So, first the predestining purposes of God; second, our obedience of faith, and third, the “sacrament” of daily life: daily bread, daily work, daily stuff. Mary had all the business of being a mother. St Joseph, though he was not biologically responsible for Jesus, had every other fatherly responsibility for Jesus, and though we hold that Mary preserved her virginity even as mother and wife, St Joseph had every other husbandly relationship with her. He lived out his predestined mission in ordinary life. He is the great saint of ordinary life. John the Baptist lived out in the desert, St Paul and the apostles travelled round the world of their day preaching and founding the first Christian communities. Theirs were not ordinary lives. But Joseph’s and Mary’s were. They had to go to Bethlehem in obedience to the government and complete the census. St Joseph was told to name the child. He would have to arrange for him to be circumcised. He would be responsible as the years passed for initiating his son into the life of the synagogue and the Temple, for bringing him up as a faithful Jew. He would teach him his trade. There was the flight into Egypt, the refugee experience, finding new accommodation and work and food. Then the return to the Holy Land and the move to Nazareth. There was all the distress at the three-day loss of their child in the Temple. They were carrying and caring for a unique treasure, God’s beloved Son, the Word made flesh, but it all played out in ordinary life. No wonder we turn to St Joseph if we need a house or a spouse or work or money. And so, one last time, as with Mary, as with St Joseph, so for us. We are carried by God’s encompassing purpose, we respond, however falteringly, with faith, and then we disappear, almost, into the daily living of our daily life. Dear daily life! St Joseph assures us: it is not a let-down, not a distraction; it’s the theatre where God’s will plays out in our live and we learn to do good, simply, bravely, patiently, perseveringly, trustingly. Daily life is where the treasure is hidden, where our Christian life is verified and the Lord himself, Christ within, grows within us and among us.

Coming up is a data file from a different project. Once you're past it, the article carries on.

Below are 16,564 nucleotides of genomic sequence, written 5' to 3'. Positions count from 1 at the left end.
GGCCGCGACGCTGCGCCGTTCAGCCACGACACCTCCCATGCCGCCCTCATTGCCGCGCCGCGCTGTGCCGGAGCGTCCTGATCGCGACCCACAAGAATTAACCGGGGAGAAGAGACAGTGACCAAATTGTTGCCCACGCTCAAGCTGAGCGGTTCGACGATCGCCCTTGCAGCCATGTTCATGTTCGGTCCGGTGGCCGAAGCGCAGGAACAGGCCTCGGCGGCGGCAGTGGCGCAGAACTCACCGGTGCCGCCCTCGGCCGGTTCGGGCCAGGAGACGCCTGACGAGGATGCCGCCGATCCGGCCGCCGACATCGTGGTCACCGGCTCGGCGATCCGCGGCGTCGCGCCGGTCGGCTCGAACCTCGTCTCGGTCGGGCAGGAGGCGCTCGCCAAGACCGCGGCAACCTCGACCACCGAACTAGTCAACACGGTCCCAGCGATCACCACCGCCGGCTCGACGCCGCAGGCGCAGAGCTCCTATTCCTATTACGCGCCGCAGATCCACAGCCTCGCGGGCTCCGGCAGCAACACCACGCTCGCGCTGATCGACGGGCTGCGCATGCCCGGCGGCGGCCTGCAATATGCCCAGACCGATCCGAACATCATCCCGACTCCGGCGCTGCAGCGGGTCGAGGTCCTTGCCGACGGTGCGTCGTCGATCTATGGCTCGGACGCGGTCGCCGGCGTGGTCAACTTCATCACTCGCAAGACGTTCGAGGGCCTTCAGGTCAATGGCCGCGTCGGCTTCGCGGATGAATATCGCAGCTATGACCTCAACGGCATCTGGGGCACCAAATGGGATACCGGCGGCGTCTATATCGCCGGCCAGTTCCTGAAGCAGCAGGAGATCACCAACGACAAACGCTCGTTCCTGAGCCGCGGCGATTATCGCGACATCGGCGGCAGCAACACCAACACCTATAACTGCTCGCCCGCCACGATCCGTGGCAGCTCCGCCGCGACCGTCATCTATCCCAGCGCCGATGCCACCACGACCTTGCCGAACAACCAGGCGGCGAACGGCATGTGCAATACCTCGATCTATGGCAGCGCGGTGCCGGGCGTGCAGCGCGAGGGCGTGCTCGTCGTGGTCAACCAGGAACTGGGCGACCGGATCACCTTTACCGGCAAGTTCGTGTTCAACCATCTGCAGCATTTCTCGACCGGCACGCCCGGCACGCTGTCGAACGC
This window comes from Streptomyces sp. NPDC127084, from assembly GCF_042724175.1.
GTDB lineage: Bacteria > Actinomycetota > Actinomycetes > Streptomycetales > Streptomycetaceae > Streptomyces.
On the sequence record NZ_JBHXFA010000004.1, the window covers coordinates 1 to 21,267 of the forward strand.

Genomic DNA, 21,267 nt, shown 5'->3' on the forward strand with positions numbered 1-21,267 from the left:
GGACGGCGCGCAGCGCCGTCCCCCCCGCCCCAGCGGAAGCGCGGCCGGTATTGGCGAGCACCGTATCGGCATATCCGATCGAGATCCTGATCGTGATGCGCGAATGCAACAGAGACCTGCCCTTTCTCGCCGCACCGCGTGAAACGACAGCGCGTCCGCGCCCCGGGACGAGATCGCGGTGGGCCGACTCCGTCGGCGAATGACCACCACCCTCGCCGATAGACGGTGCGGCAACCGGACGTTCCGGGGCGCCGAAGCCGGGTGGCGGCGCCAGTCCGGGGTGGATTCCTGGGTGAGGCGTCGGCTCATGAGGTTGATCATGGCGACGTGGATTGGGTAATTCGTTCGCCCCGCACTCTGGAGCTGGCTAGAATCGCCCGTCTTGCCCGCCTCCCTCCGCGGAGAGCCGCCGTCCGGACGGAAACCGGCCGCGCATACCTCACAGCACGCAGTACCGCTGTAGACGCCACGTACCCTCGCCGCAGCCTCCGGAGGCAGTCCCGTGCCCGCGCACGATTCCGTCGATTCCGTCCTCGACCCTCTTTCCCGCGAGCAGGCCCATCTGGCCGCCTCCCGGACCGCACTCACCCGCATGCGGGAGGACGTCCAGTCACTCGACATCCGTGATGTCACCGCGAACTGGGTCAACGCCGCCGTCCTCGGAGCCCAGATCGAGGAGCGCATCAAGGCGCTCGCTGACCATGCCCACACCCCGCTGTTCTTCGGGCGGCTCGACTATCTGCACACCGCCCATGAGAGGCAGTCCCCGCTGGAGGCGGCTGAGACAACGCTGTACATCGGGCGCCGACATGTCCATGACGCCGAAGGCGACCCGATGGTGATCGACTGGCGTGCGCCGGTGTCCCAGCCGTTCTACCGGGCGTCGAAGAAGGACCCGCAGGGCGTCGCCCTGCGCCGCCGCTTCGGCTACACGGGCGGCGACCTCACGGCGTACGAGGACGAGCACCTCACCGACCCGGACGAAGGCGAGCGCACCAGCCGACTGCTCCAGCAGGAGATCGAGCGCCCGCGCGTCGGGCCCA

We are sure Mary is our mother. We can be sure too of the fatherly friendship of St Joseph.
St Mary’s Cathedral, Aberdeen, 19 March 2022